A three-year case into his conduct in an incident on Twitter has left Professor Tim Noakes feeling isolated from his peers and frustrated at the health industry’s reluctance to listen to his scientific advice on nutrition.
“Inhumane rejection, denial, anger, bargaining, depression and acceptance”, are the words used by a relieved Professor Noakes to sum up the last three years of his life.
Professor Noakes was found not guilty of unprofessional conduct by the Professional Conduct Committee of the Health Professions Council of South Africa (HPCSA), bringing the case to a close, with a four to one majority decision.
Professor Noakes was charged with conducting himself unprofessionally for the advice he gave to a breastfeeding mother.
In February 2014, he used social media to advise Pippa Leenstra that she could introduce her baby to a Low Carb High Fat (LCHF) diet. This led to the HPCSA charging Professor Noakes with unprofessional conduct for giving “unconventional advice” to the breastfeeding mother using Twitter.
Professor Noakes is happy to be able to move on from the incident, and he said he felt a mixture of relief, elation and appreciation for all those who have supported him and his wife over the past three years.
He said he and his wife felt they could now get on with their lives after the “cloud that had been hung over both of us for so long” had been removed by the not-guilty verdict. “My wife and I simply could not escape it – we spoke about it endlessly, wondering why it had come about; how we might have avoided it; how heartless were the people who were driving it, and we even wondered at times whether our lives might be in danger.”
The worst part he said, had been when four UCT Faculty of Health Sciences professors had written a “defamatory” letter to a newspaper in August 2014. This became the central pillar in the decision by the HPCSA to prosecute Professor Noakes.
“What that letter did was to isolate me from my university and my faculty; from the university unit that I had started and from the Sports Science Institute of South Africa which I had also helped found,” he said.
On February 2, 2014, Claire Julsing Strydom, the former president of the Association for Dietetics in South Africa, lodged a formal complaint against Professor Noakes.
The advice he gave Ms Leenstra is believed to be listed on the green list in Professor Noakes’ book, Real Meal Revolution.
Professor Noakes’s counsel was led by advocates Michael van der Nest and Dr Ravin Ramdass, who argued that the information provided by Professor Noake’s on social media had been diffused on Twitter and caused no harm.
During last year, the HPCSA issued a statement that caused massive confusion, when they incorrectly announced that Professor Noakes had been found guilty of unprofessional conduct, only to retract the statement three hours after releasing it.
They released a second
statement stating that Professor Noakes had testified and called his witnesses in defence of his case.
The matter was argued before the committee, who deliberated on the issue and came to a decision between April 6 and 7.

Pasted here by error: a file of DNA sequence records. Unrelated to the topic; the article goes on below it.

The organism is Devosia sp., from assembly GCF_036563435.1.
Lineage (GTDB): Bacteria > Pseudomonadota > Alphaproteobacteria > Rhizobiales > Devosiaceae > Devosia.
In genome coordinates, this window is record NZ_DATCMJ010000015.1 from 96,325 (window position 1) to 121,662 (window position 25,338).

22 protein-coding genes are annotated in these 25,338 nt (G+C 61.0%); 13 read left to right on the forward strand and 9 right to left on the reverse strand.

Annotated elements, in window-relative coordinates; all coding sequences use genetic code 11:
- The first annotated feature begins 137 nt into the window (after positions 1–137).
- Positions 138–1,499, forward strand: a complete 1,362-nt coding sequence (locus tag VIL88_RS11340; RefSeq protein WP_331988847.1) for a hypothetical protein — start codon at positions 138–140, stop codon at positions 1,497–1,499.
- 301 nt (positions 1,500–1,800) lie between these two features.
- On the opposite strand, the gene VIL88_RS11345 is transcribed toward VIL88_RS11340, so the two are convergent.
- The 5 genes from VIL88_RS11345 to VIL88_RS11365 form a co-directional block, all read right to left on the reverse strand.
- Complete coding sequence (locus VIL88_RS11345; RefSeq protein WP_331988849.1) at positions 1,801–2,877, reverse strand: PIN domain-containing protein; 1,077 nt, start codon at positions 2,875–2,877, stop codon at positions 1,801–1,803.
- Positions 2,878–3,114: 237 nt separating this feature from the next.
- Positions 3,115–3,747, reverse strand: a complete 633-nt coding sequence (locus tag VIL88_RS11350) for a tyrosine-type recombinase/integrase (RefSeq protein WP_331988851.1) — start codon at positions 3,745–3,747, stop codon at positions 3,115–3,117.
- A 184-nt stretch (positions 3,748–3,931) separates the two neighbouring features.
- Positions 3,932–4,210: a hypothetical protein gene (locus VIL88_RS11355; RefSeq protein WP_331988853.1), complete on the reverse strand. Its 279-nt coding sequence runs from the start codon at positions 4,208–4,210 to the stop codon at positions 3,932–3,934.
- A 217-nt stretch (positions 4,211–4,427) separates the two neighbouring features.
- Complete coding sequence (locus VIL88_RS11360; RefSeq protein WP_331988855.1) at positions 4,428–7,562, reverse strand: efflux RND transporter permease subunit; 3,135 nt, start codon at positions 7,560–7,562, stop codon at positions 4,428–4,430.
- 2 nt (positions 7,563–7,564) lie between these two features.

Professor Noakes’s said he had learnt that the nutrition experts and dietitians organisations in the country “have not the slightest interest in engaging with science” they presented.
Along with expert witnesses, Professor Noakes presented 12 days of testimony including more than
6 000 pages of scientific materials and over 100 slides and said: “But it was as if we had not spoken, so little impact did it have on those people.
“It is clear to me that nutrition in this country is taught as if it is a religion.
“The ‘truth’ has been handed down from above and cannot, and will not, ever change. I find this most sad since the truth is that no caring profession can exist if it is not based on the best scientific evidence of what works,” Professor Noakes said.
“The public have lost patience. They want the truth and they want it now.
“This trial has shown them what is the truth.”
Through his foundation, which is funded through the proceeds of his writings and public donations, they will continue to raise external funding for research of the LCHF so-called Banting diet.
“Last year, they raised R6m to fund a study of the mechanisms by which the Banting diet might put type 2 diabetes into remission.
Professor Noakes said they would be rolling out more interventions under their Eat Better South Africa campaign, the goal of which is to show that it is possible to eat a Banting diet on R30 per day.
“Our original interventions show that the poorest South Africans eat the worst possible diet but benefit remarkably when they cut sugar and excess carbohydrates from their diet, according to the Banting approach,” Professor Noakes explained.
But right now, Professor Noakes is only looking forward to returning to his wife’s garden and keeping fit, setting his goal on getting his running times back to where they should be.
“My wife and I just hope that no one else will ever be forced to go through what we have had to experience. If people of honour and conscience had been involved at the various stages of the decision to prosecute me, this could never ever have happened,” Professor Noakes said.